For many years, Russians have attracted birds with artificial nests, birdhouses, and feeders. Famous traveller Peter Simon Pallas said that Russian peasants made cylindrical boxes made of bark to attract starlings. In the Ukraine and Belarus, traditionally, people fastened wagon wheels on poles to attract storks. In 1879, the official newspaper Правительственный вестник (Pravitelstvenny vestnik: Government Gazette) published a proposal to establish special niches in houses and on roofs under tiles in southern Russia to attract rosy starlings. One of the first books in the world devoted to the protection of birds, The Universal Protection of Birds, and the Implementation of its Principles by Baron Hans German Karl Lyudvig von Berlepsh was published in 1900 in St Petersburg. The Church took an active part in promoting the protection of birds by publishing environmentally-themed books.

During the Revolution and Civil War, people forgot Bird Day, but in 1924, naturalists at the Central Biological Station in Moscow, sought its revival, as one of the professors at the station, Nikolai Dergunov, was a keen bird enthusiast. In the same year, Smolensk Oblast activists also celebrated Bird Day. The next year was the first official Bird Day in the USSR; naturalists installed birdhouses in the Leninskie Gory (Lenin Hills) (now, Vorobyovy Gory (Sparrow Hills)) in Moscow. In 1927, Bird Day excitement infected all of Moscow. Over 5,000 children placed over 1,000 birdhouses. By 1928, Bird Day became popular throughout the country, and about 65,000 enthusiasts put up 15,000 birdhouses.

The magazines Юный натуралист (Yuny naturalist: Young Naturalist), Листки БЮН (Listki BYuN: Leaves BYuN) {a play on words in Russian, лист (list) can mean either “leaf” or “page”: editor}, Живая природа (Zhivaya priroda: Nature’s Wildlife), and others actively propagated the idea of Bird Day. Since the early 1930s, utilitarian ideas of nature gradually replaced noble environmental impulses. Sadly, the cheerful children’s party was forgotten. In the late 1940’s and early 1950’s, Bird Day had a brief revival. In Moscow, Pyotr Smolin was an active promoter of it, being youth section chairman of the all-Russian Society for the Protection of Nature (VOOP). However, soon, the state turned the spontaneous, popular, and joyful celebrations of Bird Day into boring, mandatory measures. Thanks to the efforts of enthusiastic birders, the all-Russian public organisation Russian Bird Conservation Union (SOPR) (created in 1993), revived the holiday in 1994.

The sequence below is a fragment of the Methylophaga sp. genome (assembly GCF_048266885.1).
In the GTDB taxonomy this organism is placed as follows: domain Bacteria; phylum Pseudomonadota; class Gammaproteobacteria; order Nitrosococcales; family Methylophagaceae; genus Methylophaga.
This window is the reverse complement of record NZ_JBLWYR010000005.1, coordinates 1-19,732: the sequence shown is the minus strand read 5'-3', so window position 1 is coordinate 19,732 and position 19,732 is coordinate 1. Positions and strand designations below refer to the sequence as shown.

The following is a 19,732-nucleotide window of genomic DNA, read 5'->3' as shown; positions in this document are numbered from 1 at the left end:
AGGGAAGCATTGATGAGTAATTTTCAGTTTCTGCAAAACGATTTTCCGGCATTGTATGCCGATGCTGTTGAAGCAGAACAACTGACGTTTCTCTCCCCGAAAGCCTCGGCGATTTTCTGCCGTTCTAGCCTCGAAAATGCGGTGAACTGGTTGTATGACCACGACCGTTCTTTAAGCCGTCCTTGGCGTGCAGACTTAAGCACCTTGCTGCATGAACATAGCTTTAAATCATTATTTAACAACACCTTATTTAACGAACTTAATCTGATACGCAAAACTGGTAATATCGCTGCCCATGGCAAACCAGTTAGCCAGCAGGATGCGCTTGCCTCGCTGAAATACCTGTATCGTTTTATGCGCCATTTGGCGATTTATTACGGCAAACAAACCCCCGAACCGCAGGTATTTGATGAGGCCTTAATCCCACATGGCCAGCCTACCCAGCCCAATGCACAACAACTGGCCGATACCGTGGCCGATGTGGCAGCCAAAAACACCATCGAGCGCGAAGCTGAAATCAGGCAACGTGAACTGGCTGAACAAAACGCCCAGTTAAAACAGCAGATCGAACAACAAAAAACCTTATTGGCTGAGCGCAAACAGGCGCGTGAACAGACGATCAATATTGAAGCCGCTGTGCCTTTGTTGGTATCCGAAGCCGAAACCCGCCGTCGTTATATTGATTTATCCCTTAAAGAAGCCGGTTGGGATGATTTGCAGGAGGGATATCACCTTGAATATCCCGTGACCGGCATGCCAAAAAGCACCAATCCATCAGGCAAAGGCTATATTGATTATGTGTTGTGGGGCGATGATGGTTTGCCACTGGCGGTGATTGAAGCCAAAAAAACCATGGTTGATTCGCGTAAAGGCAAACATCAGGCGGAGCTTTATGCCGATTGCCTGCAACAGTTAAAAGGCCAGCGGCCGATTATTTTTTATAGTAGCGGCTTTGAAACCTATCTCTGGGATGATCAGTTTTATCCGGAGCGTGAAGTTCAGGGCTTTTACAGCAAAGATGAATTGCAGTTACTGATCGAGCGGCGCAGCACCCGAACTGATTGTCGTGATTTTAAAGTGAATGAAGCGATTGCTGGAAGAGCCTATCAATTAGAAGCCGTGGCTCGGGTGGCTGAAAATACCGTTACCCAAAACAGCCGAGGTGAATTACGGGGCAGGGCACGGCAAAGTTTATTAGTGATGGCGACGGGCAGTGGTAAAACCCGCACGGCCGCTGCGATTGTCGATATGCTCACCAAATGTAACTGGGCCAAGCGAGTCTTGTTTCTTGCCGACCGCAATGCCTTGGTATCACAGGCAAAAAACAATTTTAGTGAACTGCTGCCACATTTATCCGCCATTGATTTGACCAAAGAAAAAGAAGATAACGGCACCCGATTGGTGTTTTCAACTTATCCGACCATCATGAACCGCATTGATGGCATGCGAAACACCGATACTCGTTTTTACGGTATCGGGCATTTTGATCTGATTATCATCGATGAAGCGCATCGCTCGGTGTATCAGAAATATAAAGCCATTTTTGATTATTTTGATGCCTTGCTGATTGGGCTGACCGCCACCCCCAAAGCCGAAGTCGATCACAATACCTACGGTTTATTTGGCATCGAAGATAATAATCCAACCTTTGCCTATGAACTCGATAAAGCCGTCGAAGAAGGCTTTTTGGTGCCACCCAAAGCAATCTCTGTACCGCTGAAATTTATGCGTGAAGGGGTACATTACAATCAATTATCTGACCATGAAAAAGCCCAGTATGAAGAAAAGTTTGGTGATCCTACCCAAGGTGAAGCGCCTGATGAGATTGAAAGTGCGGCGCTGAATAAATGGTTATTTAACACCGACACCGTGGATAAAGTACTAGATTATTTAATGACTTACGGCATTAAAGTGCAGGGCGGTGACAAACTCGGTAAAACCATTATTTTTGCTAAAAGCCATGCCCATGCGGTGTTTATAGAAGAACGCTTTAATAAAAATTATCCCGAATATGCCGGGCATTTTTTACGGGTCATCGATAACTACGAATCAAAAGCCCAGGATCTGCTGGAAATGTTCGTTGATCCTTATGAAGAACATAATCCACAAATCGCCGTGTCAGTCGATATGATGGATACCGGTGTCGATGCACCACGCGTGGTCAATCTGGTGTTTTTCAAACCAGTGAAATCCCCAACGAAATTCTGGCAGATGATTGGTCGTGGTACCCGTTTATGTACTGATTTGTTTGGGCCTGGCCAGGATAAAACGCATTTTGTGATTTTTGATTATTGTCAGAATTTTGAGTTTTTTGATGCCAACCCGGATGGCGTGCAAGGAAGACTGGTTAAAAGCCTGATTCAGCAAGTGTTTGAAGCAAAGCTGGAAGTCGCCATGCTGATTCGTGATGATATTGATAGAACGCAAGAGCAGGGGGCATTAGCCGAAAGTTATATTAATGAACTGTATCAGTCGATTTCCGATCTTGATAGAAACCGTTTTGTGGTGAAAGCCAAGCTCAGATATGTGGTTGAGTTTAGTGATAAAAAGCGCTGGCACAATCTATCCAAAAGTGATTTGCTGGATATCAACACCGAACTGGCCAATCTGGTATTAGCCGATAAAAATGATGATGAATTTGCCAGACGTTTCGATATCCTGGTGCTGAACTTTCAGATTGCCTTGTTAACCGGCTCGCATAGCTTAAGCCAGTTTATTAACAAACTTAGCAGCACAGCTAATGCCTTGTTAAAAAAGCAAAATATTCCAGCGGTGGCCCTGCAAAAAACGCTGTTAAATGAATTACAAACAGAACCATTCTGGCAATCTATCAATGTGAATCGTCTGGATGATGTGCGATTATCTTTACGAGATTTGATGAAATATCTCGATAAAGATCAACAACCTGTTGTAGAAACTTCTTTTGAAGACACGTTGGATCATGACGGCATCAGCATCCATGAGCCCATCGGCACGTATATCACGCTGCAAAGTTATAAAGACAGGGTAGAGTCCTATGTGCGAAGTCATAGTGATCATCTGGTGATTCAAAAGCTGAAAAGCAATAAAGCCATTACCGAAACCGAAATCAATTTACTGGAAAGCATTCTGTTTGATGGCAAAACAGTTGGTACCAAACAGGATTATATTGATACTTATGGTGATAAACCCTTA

The theme of the holiday is the conservation of bird species diversity and the preservation and increase of their populations. This day marks the first return of migratory birds from their wintering sites. The rooks are the first to come, then, the wild geese, ducks, cranes, and gulls arrive. In April, the thrushes, robins, greenfinches, chaffinches, finches, and buntings return. Traditionally, at this time, in anticipation of the arrival of the birds, people hang birdhouses and build artificial nests. Birders warn that if birds go extinct, it’d cause an environmental catastrophe, with unpredictable effects upon human civilisation. They tell us that such obliteration of fauna would cause irreparable damage to biological diversity.

More and more countries are involved in the annual selection of the “Bird of the Year” . National social and professional organisations concerned with the protection of birds take part in this “election”. Typically, the choice of the award-winning bird is due to different reasons… a bird is popular in this-or-that country, with close-links to a national culture, or it’s a bird species under threat of extinction, to draw attention to its species preservation, or it’s a bird chosen to demonstrate the diversity of bird life. Clearly, the Bird of the Year reflects the success of national response measures to avian protection and successfully promotes the achievements of environmental organisations and the success of their programmes.